• Customer conversion/repeat rates (78 percent, as compared to 70 percent in February 2007)
  • The percentage of customers who rate a brand as "excellent" (77 percent, as compared to 68 percent in February 2007)
  • Net promoter scores (73 percent as compared to 67 percent in February 2007)

"Marketers have increased their emphasis on gauging consumer sentiment and brand health trends," said Roger Adams, Chair of the ANA Brand Management Committee. "With the proliferation of instant feedback using consumer- generated media, marketers can assess the impact of brand marketing campaigns to quickly gauge brand equity, health and signs of deterioration."

Media channel effectiveness for building brand equity has also shifted materially. While television is still ranked highest in importance (64 percent), online (61 percent) and guerilla/word of mouth/buzz marketing (57 percent) have grown to be on par with television, with social media being ranked as the next highest effective media channel (40 percent).  Social media ranked highest as the media channel that marketers would like to use but have not yet been able to implement.

Traditional media channels have declined in importance since the first survey was conducted in February 2007:

  • Television (down to 64 percent from 80 percent)
  • Magazines (down to 51 percent from 67 percent)
  • Radio (down to 30 percent from 36 percent)
  • Outdoor  (down to 26 percent from 35 percent)
  • Newspapers (down to 19 percent from 36 percent)

This survey was conducted online in April 2009 among the members of the ANA Brand Marketer Leadership Community panel.   In all, 129 client-side marketing executives responded to the survey. 

The Association of National Advertisers leads the marketing community by providing its members with insights, collaboration, and advocacy. ANA's membership includes 400 companies with 9,000 brands that collectively spend over $250 billion in marketing communications and advertising. The ANA strives to communicate marketing best practices, lead industry initiatives, influence industry practices, manage industry affairs, and advance, promote, and protect all advertisers and marketers.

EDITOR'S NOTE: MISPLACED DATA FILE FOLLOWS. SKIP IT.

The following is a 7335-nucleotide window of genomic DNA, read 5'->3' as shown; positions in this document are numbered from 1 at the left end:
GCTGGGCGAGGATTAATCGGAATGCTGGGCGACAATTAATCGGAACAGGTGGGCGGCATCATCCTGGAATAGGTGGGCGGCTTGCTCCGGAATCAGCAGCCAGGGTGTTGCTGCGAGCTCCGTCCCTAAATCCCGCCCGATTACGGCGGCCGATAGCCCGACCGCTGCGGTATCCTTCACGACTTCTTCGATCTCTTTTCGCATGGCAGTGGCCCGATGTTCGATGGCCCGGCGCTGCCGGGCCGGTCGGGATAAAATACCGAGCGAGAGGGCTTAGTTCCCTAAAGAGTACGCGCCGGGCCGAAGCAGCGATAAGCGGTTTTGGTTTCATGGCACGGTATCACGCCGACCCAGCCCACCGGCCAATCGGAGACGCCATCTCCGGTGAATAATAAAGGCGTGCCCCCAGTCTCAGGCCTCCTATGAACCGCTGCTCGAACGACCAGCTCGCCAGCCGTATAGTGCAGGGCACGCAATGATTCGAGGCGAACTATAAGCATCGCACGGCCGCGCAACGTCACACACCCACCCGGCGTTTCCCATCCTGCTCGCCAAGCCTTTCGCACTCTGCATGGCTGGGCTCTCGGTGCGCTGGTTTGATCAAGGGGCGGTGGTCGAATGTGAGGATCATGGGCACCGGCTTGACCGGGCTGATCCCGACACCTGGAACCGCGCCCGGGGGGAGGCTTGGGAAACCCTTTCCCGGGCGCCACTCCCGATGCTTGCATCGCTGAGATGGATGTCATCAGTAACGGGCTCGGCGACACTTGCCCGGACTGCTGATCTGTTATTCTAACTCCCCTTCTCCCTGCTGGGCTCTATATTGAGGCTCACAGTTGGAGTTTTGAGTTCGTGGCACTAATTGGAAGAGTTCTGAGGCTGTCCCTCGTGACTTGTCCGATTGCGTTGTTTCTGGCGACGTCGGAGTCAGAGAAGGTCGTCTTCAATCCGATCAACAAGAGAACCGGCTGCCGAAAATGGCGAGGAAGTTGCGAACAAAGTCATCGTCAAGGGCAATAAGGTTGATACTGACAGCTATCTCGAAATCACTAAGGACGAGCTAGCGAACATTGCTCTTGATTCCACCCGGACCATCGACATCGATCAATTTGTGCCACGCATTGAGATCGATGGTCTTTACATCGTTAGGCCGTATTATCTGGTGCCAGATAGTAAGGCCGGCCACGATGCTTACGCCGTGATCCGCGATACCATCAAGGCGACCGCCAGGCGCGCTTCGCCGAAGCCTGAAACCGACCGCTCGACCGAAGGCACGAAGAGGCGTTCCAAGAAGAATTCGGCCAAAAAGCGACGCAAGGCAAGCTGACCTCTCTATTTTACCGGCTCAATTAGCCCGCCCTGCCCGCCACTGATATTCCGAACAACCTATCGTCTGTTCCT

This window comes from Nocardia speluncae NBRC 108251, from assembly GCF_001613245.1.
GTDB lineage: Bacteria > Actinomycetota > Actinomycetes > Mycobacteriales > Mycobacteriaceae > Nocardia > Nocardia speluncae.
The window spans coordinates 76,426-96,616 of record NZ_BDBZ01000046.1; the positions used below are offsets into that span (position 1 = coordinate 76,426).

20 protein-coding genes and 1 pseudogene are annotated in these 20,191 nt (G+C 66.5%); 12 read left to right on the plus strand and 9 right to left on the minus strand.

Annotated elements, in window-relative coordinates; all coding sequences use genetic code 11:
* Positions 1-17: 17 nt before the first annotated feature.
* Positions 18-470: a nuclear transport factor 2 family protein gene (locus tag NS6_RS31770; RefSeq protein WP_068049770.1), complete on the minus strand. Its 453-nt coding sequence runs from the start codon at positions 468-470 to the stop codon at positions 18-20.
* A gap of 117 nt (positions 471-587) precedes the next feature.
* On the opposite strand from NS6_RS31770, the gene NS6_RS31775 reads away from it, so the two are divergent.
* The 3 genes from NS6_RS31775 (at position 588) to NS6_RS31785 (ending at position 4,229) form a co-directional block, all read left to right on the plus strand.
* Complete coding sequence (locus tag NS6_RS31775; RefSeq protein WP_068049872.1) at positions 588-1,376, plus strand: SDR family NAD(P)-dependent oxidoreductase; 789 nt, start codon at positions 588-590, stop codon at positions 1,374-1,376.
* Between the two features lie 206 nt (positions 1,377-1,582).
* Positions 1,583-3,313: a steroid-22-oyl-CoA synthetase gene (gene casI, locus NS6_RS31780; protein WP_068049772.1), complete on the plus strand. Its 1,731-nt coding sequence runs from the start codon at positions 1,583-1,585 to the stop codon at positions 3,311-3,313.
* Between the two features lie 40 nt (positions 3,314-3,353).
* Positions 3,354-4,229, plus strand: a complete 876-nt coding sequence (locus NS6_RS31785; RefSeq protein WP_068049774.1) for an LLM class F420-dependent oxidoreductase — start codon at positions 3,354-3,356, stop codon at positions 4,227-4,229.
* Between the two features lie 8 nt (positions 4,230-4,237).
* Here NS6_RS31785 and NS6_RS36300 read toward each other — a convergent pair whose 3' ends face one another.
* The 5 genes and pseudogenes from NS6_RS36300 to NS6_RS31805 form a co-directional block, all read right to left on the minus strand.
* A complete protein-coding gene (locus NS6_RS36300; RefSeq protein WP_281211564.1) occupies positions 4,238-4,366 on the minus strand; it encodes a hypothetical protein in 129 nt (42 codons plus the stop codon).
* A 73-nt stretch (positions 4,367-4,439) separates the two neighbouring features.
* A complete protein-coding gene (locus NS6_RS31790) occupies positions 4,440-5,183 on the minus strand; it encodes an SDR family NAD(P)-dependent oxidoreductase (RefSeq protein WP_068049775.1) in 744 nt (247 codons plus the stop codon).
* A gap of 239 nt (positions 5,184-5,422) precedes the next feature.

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ABOUT ‘mktg'
'mktg' (Nasdaq: CMKG) is an alternative media and marketing services company headquartered in New York with full service offices in San Francisco, Chicago, Cincinnati and Toronto and over 40 field activation offices in the U.S. The company currently serves a variety of the world's most recognizable brands, including Diageo, P&G, Nintendo, Pepsi, Nike, Apple, Coty, Scottrade, SAP and Google/YouTube. The company's services include experiential marketing, digital marketing, retail promotions and strategic research and planning. The firm's programs help its clients profitably connect with consumers and create networks of brand advocates to generate brand awareness and higher sales for its customers. For more information, please visit



Lesley Neadel                                                                             Megan Burke
CooperKatz & Company for the ANA                                       CooperKatz & Company for the ANA
(917) 595-3034                                                                           (917)595-3058